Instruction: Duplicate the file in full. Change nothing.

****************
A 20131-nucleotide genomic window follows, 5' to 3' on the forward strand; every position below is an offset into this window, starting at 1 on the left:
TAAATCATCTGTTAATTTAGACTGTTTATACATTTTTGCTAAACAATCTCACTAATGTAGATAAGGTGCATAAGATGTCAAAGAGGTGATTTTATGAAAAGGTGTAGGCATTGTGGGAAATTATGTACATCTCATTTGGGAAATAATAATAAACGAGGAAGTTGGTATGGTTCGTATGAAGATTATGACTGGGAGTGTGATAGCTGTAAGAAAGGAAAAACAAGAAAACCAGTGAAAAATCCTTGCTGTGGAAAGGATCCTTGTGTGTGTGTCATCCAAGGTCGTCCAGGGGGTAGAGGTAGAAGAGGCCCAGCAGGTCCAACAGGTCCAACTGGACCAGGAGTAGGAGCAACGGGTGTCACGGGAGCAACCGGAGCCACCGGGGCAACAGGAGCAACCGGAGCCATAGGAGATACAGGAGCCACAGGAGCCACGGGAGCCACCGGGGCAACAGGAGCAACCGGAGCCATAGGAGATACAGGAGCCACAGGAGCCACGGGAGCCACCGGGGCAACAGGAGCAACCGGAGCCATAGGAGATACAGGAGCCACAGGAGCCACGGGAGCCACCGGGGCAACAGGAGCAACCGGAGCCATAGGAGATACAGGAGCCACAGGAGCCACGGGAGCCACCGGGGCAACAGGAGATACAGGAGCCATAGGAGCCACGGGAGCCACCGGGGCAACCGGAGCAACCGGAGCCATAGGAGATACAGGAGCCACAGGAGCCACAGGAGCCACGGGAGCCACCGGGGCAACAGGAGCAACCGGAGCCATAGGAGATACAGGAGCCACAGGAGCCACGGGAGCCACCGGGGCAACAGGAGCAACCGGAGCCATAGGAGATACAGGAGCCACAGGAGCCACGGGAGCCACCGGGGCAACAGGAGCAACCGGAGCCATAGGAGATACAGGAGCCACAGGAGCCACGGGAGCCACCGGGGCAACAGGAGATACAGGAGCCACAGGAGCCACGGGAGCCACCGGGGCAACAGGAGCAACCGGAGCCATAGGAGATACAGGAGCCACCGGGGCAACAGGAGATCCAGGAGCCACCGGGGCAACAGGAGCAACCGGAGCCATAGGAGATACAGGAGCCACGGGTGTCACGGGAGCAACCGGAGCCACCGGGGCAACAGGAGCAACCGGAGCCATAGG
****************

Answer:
A 20131-nucleotide genomic window follows, 5' to 3' on the forward strand; every position below is an offset into this window, starting at 1 on the left:
TAAATCATCTGTTAATTTAGACTGTTTATACATTTTTGCTAAACAATCTCACTAATGTAGATAAGGTGCATAAGATGTCAAAGAGGTGATTTTATGAAAAGGTGTAGGCATTGTGGGAAATTATGTACATCTCATTTGGGAAATAATAATAAACGAGGAAGTTGGTATGGTTCGTATGAAGATTATGACTGGGAGTGTGATAGCTGTAAGAAAGGAAAAACAAGAAAACCAGTGAAAAATCCTTGCTGTGGAAAGGATCCTTGTGTGTGTGTCATCCAAGGTCGTCCAGGGGGTAGAGGTAGAAGAGGCCCAGCAGGTCCAACAGGTCCAACTGGACCAGGAGTAGGAGCAACGGGTGTCACGGGAGCAACCGGAGCCACCGGGGCAACAGGAGCAACCGGAGCCATAGGAGATACAGGAGCCACAGGAGCCACGGGAGCCACCGGGGCAACAGGAGCAACCGGAGCCATAGGAGATACAGGAGCCACAGGAGCCACGGGAGCCACCGGGGCAACAGGAGCAACCGGAGCCATAGGAGATACAGGAGCCACAGGAGCCACGGGAGCCACCGGGGCAACAGGAGCAACCGGAGCCATAGGAGATACAGGAGCCACAGGAGCCACGGGAGCCACCGGGGCAACAGGAGATACAGGAGCCATAGGAGCCACGGGAGCCACCGGGGCAACCGGAGCAACCGGAGCCATAGGAGATACAGGAGCCACAGGAGCCACAGGAGCCACGGGAGCCACCGGGGCAACAGGAGCAACCGGAGCCATAGGAGATACAGGAGCCACAGGAGCCACGGGAGCCACCGGGGCAACAGGAGCAACCGGAGCCATAGGAGATACAGGAGCCACAGGAGCCACGGGAGCCACCGGGGCAACAGGAGCAACCGGAGCCATAGGAGATACAGGAGCCACAGGAGCCACGGGAGCCACCGGGGCAACAGGAGATACAGGAGCCACAGGAGCCACGGGAGCCACCGGGGCAACAGGAGCAACCGGAGCCATAGGAGATACAGGAGCCACCGGGGCAACAGGAGATCCAGGAGCCACCGGGGCAACAGGAGCAACCGGAGCCATAGGAGATACAGGAGCCACGGGTGTCACGGGAGCAACCGGAGCCACCGGGGCAACAGGAGCAACCGGAGCCATAGG